By the way, Ball of FIre would later be remade as the musical A Song is Born starring Danny Kaye. The dialogue in the two films is in large parts identical, despite the different scenario and very different portrayals. Folks who have seen A Song is Born will be relieved to know that in Ball of Fire the dialogue actually makes sense!

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The Last Days of Disco by Whit Stillman []

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Whit Stillman’s third feature, The Last Days of Disco, is set in New York City the early 1980’s. Here we find a group of young professionals who are all, whether they are aware or not, in a period of transition. This moment of change also mirrors the current stage of the popular music (please see the title!).

Alice (Chloë Sevigny) and Charlotte (Kate Beckinsale), somewhat recent graduates of Hampshire College, are working in the lower echelons of the publishing industry. Despite having not much in common (and they can readily admit that they may not be ideal candidates for friendship), the duo decides to share a railroad style apartment with another young woman.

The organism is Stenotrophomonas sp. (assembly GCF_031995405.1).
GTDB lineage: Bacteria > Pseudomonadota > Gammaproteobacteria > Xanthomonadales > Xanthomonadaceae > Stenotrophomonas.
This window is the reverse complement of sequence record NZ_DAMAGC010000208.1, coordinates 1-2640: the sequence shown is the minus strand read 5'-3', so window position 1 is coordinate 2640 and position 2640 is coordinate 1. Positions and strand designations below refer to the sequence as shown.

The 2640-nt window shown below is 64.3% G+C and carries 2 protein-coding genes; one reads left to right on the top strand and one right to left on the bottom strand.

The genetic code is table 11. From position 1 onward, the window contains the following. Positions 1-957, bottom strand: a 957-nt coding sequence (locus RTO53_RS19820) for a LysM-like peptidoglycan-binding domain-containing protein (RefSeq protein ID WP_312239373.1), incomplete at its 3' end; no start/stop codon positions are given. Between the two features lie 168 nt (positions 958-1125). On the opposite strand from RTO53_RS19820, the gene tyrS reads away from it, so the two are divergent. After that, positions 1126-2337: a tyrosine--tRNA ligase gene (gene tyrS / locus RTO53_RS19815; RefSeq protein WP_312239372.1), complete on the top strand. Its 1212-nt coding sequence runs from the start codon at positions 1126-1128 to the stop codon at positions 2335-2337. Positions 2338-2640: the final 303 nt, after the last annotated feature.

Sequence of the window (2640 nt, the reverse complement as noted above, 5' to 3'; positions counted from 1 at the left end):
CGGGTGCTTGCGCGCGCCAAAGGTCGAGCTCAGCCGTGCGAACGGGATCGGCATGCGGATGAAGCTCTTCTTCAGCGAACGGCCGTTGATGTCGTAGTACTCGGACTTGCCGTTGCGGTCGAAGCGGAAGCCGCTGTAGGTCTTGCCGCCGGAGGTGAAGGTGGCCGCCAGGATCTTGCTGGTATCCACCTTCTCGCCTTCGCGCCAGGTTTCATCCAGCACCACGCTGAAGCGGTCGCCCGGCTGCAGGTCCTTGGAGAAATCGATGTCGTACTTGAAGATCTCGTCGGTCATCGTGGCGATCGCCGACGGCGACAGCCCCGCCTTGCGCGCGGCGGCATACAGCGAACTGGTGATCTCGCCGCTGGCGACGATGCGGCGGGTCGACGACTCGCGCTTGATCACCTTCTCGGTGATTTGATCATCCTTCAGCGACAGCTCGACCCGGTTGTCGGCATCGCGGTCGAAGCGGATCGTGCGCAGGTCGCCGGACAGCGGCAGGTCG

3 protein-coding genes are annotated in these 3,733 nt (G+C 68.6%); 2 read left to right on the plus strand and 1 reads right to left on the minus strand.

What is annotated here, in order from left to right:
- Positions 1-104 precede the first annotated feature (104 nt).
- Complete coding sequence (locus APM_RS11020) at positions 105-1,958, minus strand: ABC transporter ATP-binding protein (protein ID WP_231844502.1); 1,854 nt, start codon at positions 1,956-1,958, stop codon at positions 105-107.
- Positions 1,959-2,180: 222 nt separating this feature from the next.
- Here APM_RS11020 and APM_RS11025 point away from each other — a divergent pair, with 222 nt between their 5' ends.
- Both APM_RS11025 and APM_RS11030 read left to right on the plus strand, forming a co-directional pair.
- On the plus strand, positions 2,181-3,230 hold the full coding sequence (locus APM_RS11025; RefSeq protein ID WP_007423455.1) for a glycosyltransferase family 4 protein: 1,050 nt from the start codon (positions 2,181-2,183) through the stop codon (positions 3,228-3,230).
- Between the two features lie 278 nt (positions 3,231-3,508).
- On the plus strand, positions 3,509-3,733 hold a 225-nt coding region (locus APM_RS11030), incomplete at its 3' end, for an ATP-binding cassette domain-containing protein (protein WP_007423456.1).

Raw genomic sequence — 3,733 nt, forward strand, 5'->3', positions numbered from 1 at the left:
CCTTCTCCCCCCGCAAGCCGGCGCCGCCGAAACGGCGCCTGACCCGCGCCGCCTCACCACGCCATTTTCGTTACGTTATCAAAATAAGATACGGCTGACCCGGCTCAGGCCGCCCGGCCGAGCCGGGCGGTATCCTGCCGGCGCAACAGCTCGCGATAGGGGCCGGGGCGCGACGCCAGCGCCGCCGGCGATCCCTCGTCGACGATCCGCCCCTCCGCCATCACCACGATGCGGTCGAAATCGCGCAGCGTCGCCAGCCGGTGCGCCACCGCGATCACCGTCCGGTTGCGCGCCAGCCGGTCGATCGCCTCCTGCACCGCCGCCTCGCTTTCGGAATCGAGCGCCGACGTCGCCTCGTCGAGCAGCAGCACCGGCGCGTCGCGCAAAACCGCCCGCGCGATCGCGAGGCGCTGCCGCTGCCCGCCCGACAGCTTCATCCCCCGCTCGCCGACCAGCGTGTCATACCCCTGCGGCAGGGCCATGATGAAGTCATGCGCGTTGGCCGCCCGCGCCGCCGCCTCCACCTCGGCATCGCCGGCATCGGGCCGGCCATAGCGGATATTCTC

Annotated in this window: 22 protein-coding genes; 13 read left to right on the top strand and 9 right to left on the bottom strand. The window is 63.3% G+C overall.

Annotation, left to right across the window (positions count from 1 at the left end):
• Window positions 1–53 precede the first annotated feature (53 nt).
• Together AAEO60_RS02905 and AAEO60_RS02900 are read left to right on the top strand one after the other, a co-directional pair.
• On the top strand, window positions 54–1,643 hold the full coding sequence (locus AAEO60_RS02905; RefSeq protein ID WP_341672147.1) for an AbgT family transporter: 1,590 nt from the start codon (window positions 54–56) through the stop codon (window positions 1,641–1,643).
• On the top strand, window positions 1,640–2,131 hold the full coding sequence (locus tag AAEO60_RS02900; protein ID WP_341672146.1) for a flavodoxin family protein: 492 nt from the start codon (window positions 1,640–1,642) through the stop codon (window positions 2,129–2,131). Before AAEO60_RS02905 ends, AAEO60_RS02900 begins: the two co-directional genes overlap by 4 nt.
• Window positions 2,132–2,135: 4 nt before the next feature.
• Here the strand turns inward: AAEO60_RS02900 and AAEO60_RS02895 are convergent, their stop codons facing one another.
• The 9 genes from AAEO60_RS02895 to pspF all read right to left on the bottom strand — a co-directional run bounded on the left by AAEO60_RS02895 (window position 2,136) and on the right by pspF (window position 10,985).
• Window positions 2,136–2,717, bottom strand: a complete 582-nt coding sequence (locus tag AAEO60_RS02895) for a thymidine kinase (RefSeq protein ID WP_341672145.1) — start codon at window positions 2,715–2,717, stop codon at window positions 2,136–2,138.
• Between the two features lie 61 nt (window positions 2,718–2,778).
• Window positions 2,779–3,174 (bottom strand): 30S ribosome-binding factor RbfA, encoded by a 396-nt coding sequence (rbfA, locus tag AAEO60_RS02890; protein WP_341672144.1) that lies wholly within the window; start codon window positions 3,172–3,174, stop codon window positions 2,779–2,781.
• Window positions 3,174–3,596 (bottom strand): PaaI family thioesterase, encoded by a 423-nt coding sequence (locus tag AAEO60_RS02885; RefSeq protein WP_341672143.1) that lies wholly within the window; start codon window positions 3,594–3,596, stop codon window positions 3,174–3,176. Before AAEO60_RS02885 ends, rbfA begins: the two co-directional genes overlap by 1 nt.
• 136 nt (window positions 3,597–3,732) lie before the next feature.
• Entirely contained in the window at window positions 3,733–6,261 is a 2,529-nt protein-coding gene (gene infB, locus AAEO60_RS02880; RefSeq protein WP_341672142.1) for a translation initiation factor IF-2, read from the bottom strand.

The tight living quarters teamed with Charlotte’s persistent insensitivity create a great deal of tension and bickering. Furthermore, there’s also tussling over potential/previous love interests. An escape from this turmoil is the local hot spot; it’s a fashionable discotheque possibly modeled in Stillman’s memory from his days hanging out at the famed Studio 54. Chris Eigeman, a Stillman mainstay, is cast as Des McGrath. McGrath is a sardonic manager at the said Manhattan club and he ultimately realizes that the owner has some sort of a shady operation going on.